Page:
I created my own community where we spread the gratitude of what was given every day in our lives by sharing and supporting the communities that have been disadvantaged. I was given the opportunity to meet people locally and internationally with different cultural backgrounds, beliefs, experiences, and others, virtually through Zoom, which allows International Students Connection Club and VolunFlex to be a home away from home communities at college. We became our own support network and family for each other in such a common but unique place. We host weekly educational seminars, helping over three hundred students in Malaysian schools, and built a non-profit website Compidia where we share free programming tutorials, helping over five hundred students. It felt great helping so many, but more than that, we were proud to be part of a like-minded community, all striving to have a positive impact. I firmly believe building a strong-knit community is exactly what will get us through these challenging times even as a college student. Even small acts of kindness have profound impacts on people's lives and that is how I define a successful college experience - not only improving ourselves but helping others too.
3) Consider your application as a whole. What do you personally want to emphasize about your application for the admission committee's consideration? Highlight something that's important to you or something you haven't had a chance to share. Tell us, don't show us (no websites please).
Agriculture has always been synonymous with hope for me. While my peers viewed agriculture as unlucrative, I've made it my mission to empower the farmers back home in Malaysia through modern technology and principles.
Growing up, it pained me to watch the farmers of our community grow increasingly fatigued, their shoulders gradually drooping. Not only did they suffer physically, but they had to bear the mental stresses of frequent weather changes. Their techniques were ages behind modern global technology and new generations have grown reluctant to take up their vocation. While my desire to help the farmers has grown exponentially, anxiety at seeing this likely future outcome never released its hold.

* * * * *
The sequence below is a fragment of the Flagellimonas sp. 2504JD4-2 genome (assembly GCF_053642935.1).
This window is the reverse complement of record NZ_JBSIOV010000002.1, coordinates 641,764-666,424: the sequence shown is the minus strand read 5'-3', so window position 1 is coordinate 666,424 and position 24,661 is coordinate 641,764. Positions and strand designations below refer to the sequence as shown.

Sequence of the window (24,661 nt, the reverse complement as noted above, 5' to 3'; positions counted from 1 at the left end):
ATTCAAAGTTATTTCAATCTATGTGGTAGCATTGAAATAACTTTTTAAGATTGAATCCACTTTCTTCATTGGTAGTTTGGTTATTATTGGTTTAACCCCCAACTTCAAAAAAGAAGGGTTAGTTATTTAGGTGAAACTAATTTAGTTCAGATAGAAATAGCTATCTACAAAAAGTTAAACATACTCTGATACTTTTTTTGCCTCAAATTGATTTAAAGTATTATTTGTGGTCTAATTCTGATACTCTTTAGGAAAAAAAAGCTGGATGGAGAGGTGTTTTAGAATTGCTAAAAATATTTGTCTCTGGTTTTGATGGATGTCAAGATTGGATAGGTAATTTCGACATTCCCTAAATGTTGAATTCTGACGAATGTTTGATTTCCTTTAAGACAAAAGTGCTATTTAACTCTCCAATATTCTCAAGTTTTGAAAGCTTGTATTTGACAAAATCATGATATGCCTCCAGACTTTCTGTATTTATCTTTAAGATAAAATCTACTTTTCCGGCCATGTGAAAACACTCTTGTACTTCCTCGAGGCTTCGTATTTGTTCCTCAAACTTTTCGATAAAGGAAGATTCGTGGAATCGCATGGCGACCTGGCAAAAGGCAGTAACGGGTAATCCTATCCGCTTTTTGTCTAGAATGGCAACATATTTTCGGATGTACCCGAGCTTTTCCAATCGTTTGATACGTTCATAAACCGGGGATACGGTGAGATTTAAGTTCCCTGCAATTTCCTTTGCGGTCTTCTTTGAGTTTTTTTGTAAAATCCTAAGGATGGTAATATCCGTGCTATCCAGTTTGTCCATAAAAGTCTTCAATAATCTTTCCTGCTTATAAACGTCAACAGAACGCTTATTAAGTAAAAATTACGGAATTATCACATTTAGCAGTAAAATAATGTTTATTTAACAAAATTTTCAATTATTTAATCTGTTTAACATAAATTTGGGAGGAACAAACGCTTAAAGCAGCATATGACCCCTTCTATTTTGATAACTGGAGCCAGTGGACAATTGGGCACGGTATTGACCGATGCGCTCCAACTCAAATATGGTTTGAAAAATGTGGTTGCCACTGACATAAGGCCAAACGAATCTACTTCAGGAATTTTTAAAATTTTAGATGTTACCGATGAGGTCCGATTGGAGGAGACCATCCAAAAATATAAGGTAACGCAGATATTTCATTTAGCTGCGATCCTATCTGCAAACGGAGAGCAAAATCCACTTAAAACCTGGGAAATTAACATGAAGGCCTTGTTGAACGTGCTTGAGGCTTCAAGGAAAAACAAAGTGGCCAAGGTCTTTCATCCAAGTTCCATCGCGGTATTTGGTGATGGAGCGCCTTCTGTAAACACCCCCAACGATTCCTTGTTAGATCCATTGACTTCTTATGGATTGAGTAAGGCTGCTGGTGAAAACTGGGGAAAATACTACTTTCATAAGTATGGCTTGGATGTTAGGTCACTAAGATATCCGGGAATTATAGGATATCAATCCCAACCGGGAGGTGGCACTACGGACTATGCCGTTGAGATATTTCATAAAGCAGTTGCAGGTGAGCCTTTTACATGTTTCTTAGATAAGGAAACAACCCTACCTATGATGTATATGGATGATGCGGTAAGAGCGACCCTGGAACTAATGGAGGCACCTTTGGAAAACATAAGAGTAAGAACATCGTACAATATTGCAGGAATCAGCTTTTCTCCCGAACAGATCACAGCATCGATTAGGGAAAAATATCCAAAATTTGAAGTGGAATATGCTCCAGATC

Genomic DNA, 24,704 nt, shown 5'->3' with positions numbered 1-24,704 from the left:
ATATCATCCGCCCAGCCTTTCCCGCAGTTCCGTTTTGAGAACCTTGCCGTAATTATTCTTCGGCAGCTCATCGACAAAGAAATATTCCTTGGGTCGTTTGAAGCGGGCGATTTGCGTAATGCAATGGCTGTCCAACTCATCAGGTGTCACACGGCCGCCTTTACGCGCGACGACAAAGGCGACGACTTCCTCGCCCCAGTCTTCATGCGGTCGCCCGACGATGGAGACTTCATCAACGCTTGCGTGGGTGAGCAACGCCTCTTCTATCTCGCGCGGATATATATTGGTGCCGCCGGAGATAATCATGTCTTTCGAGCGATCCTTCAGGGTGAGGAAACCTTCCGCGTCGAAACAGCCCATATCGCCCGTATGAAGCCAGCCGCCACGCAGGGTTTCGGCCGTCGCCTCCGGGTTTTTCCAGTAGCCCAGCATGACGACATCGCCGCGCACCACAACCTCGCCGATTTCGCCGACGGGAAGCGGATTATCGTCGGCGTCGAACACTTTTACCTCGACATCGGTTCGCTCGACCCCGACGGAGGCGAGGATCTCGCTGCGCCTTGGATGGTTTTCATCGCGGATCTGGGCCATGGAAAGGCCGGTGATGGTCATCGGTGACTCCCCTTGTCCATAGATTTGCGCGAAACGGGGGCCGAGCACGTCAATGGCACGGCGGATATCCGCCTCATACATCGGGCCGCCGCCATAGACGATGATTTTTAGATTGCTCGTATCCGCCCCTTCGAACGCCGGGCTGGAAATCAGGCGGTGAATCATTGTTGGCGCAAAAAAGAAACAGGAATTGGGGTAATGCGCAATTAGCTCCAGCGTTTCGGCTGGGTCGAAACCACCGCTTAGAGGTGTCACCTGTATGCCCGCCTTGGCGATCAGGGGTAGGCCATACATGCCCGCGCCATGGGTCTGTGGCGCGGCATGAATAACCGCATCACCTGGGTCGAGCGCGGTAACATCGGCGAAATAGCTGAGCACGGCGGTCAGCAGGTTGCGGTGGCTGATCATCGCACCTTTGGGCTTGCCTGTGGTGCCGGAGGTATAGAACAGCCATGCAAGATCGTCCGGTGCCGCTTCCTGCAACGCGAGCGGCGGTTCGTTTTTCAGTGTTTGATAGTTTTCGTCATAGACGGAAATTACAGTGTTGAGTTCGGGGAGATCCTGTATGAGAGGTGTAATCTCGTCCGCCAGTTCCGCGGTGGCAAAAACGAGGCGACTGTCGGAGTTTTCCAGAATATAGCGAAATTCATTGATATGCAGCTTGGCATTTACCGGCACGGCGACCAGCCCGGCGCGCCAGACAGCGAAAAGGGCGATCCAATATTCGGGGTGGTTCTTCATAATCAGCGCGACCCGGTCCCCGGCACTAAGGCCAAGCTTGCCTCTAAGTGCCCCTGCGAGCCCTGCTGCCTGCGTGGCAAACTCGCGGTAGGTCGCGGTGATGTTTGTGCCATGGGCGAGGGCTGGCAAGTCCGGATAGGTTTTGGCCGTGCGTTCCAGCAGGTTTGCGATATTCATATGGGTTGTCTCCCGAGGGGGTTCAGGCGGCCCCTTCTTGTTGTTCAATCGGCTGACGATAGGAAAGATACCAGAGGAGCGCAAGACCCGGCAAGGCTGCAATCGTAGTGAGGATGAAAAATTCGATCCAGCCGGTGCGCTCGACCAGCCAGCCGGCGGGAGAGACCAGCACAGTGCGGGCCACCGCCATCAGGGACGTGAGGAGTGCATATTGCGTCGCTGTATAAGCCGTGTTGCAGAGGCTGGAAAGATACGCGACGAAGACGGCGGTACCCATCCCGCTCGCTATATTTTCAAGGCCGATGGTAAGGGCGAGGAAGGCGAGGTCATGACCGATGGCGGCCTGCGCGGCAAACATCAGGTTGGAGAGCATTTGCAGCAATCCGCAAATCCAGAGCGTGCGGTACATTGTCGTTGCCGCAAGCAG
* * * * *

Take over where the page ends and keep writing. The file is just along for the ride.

When I started interning in an agricultural drone company, I grew familiar with the drones' components and construction, yet the complexity of the mechanical system turned my anxiety into a raging ache. In some of those moments, the longing for younger generations to take an interest in agriculture felt like nothing but false hope. Everything changed during one of our field trips as we delivered a drone to our client. As we explained its function, the client's children silently and quickly came over, fascinated by our demonstration of the drone’s flight modes. They were fascinated as they learned the capabilities of the drone to fertilize ten acres per hour, a rate more than doubles their usual expectation. I remembered my own experiences just a few years earlier, wholly fascinated with the machinery, concepts, and its benefits. I then knew the importance of my role, inspiring young generations to come back to the agricultural field. By investing in me, Carnegie Mellon University invests in the future of our global food supply, considering the nation of Malaysia is a net exporter for more than half of the world’s commonly-consumed agriculture products.